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CTY Falcons27pJennifer Norris, left, of the Division of  Jennifer Norris of the Division of Wildlife checks the bands attached to Tennant, a male peregrine falcon while Allyson Arulanantham holds him on the campus of the University of Toledo. Tennant was born on May 8.
Jennifer Norris of the Division of Wildlife checks the bands attached to Tennant, a male peregrine falcon while Allyson Arulanantham holds him on the campus of the University of Toledo. Tennant was born on May 8.
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Published: Wednesday, 5/28/2014 - Updated: 2 months ago

FLUFF AND CIRCUMSTANCE AT UT

Bell tower’s newborn falcons are ballyhooed and banded

BY FEDERICO MARTINEZ
BLADE STAFF WRITER

Matthew Babula, 5, of Toledo apprehensively approached the newborn peregrine falcon as it squawked in protest while wildlife experts attached a tiny ankle bracelet that can help researchers identify the once-endangered species.

Young Matthew’s job was to press together a tool that locks the ankle bracelet together. The bird squawked, Michael looked away as he pressed the tool together and responded with an excited “bridy,” not quite able to pronounce the word correctly yet.

Jennifer Norris of the Ohio Division of Wildlife, left, shows Matthew Babula, 5, how to band Dr. Jane, a newborn peregrine falcon, as Bill Roshak holds the chick on the campus of the University of Toledo. Jennifer Norris of the Ohio Division of Wildlife, left, shows Matthew Babula, 5, how to band Dr. Jane, a newborn peregrine falcon, as Bill Roshak holds the chick on the campus of the University of Toledo.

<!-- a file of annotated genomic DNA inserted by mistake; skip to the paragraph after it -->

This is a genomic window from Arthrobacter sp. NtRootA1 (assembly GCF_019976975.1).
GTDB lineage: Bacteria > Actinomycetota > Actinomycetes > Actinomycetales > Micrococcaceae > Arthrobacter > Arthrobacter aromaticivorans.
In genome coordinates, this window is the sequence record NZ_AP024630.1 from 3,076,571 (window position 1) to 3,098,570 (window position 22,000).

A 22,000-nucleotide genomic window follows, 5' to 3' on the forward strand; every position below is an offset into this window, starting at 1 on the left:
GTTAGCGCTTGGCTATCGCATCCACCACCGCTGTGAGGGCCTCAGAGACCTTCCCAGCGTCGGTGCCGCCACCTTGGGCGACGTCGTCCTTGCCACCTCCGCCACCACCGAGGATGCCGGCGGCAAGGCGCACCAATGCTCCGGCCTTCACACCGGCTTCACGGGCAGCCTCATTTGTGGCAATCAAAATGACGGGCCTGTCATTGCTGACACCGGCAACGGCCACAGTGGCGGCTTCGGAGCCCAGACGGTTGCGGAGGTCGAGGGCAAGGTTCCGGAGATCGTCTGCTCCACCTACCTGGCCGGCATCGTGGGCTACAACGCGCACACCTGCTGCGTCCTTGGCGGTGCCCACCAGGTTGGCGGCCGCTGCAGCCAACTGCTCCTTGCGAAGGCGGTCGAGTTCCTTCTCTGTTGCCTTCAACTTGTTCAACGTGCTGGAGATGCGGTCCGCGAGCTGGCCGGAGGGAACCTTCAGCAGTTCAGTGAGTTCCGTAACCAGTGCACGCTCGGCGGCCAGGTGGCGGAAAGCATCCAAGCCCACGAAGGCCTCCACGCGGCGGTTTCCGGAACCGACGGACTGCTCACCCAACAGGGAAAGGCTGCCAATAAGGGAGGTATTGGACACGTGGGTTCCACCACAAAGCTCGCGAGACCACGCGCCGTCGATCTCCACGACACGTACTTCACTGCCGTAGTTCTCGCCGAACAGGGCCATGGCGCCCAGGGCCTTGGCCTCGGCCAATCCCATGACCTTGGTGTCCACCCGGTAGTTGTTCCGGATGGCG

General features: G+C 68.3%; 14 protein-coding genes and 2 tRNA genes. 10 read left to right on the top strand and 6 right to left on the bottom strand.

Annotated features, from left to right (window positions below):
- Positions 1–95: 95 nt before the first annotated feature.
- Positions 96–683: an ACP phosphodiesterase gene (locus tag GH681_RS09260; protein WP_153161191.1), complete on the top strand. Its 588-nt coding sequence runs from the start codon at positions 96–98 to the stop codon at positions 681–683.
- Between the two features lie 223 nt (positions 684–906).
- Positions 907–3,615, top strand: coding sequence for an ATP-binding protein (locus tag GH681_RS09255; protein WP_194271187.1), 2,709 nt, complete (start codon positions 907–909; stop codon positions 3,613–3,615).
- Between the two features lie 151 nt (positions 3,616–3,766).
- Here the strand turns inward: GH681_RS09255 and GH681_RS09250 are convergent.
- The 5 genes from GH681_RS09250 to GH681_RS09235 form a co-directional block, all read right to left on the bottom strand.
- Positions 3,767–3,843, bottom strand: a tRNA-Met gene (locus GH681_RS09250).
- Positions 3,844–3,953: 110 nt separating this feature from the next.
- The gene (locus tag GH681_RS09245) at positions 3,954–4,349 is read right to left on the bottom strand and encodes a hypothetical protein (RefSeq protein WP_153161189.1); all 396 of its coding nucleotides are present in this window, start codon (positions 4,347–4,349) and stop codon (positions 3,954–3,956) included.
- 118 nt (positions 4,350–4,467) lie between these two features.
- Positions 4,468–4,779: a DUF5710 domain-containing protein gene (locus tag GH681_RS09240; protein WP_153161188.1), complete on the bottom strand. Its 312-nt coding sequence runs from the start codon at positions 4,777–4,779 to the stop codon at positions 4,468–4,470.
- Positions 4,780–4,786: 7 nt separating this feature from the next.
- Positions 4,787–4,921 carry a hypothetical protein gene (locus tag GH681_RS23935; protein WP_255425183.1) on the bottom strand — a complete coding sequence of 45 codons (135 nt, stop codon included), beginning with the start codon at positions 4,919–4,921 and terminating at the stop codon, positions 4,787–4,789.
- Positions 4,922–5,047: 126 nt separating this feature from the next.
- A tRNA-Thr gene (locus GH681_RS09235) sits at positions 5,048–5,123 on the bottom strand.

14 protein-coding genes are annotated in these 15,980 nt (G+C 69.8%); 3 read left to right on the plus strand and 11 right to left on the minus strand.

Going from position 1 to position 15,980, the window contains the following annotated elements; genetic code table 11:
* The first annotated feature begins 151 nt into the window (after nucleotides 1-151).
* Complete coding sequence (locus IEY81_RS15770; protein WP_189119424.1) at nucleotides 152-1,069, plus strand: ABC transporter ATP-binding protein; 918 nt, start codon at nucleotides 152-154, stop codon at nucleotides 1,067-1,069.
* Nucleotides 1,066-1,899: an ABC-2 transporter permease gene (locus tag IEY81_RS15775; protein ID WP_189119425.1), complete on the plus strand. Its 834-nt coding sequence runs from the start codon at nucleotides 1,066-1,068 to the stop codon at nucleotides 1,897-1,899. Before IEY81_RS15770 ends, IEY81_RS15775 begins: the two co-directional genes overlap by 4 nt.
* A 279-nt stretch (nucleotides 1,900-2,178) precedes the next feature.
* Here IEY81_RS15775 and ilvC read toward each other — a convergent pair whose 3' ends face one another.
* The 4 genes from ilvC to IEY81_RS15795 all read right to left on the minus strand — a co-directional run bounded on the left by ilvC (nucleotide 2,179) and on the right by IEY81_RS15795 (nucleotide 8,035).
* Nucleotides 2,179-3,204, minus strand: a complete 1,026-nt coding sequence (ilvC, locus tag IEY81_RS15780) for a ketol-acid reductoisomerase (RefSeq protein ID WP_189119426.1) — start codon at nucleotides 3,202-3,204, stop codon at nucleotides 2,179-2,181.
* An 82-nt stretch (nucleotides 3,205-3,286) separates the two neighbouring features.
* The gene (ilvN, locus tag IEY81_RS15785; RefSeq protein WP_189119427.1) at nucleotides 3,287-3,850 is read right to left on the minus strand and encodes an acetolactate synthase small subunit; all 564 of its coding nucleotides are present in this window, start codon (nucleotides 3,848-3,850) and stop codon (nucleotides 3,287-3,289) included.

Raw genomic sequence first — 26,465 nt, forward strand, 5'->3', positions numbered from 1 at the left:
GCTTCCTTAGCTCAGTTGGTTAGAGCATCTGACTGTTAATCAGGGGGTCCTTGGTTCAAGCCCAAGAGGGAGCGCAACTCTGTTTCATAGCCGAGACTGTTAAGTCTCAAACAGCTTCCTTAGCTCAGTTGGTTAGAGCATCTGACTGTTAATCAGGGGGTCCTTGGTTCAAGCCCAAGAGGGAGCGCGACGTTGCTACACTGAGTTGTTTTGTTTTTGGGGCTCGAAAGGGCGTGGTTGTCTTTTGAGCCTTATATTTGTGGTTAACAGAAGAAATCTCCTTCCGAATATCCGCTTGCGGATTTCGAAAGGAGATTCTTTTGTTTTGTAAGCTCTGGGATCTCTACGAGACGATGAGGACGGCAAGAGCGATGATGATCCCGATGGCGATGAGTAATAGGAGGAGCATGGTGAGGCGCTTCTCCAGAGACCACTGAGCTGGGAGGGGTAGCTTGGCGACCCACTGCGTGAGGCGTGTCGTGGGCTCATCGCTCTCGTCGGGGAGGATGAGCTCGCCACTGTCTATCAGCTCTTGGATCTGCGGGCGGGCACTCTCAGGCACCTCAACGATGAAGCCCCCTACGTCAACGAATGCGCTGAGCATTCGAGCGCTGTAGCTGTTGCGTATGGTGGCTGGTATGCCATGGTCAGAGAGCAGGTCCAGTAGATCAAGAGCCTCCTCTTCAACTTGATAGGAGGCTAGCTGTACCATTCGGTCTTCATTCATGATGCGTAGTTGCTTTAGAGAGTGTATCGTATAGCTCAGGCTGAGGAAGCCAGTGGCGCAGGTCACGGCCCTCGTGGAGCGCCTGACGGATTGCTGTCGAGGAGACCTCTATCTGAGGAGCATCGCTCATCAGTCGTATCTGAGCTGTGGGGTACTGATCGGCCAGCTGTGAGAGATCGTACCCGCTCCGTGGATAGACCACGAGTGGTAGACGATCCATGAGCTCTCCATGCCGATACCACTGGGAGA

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Matthew was among more than 60 students, University of Toledo employees, and area residents who gathered around the student union Tuesday to welcome two newly hatched baby peregrine falcons, birds that were nowhere to be found in the Midwest states as recently as the 1980s.

Biologists from Ohio’s Department of Natural Resources Division of Wildlife climbed the steep bell tower at University Hall, where the birds’ nests are located, and fetched the two newborns. The birds were brought outside where Jennifer Norris, a wildlife research biologist and her staff could fit the newborns with tiny ankle bracelets and educate the public about the birds.

“In 1988 we found the first nesting pair in Ohio,” said Ms. Norris, noting the species was reintroduced to the state. There are now 28 nesting pairs in the state and wildlife officials hope that number continues to grow.

The birds’ numbers dwindled to zero in some areas of the country because of the use of pesticides that made their eggs very brittle, officials said.

Daniel Johnson was one of several employees who stepped outside to snap pictures and catch a glimpse of the fluffy white baby birds, one that is 21 days old and the other 16 days old.

“I was just interested in what was happening out here,” Mr. Johnson said. “The birds have been calling the bell tower home for about seven years now. We even use the tower and birds as a recruiting tool now because it looks like Hogwarts,” making a reference to the Harry Potter series.

Twenty-four peregrine falcons have been born at the tower since 2007, school and DNR officials said.

Belle and Allan, resident peregrine falcons atop University Hall Tower at the University Toledo, circle the tower as officials from the Division of Wildlife, pink umbrella, capture their two newborn falcons to be banded. Belle and Allan, resident peregrine falcons atop University Hall Tower at the University Toledo, circle the tower as officials from the Division of Wildlife, pink umbrella, capture their two newborn falcons to be banded.
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Young Matthew Babula, who was busy taking pictures of the newborn birds and crowd, said he enjoyed the event, but still prefers “dinosaurs and sea turtles.”

“It was good,” said young Matthew who was escorted to the event by his mother Shawna Babula and grandmother Judy Babula of Toledo. “I took pictures of ‘bridy,’ ” he said.

Contact Federico Martinez at: fmartinez@theblade.com or 419-724-6154.



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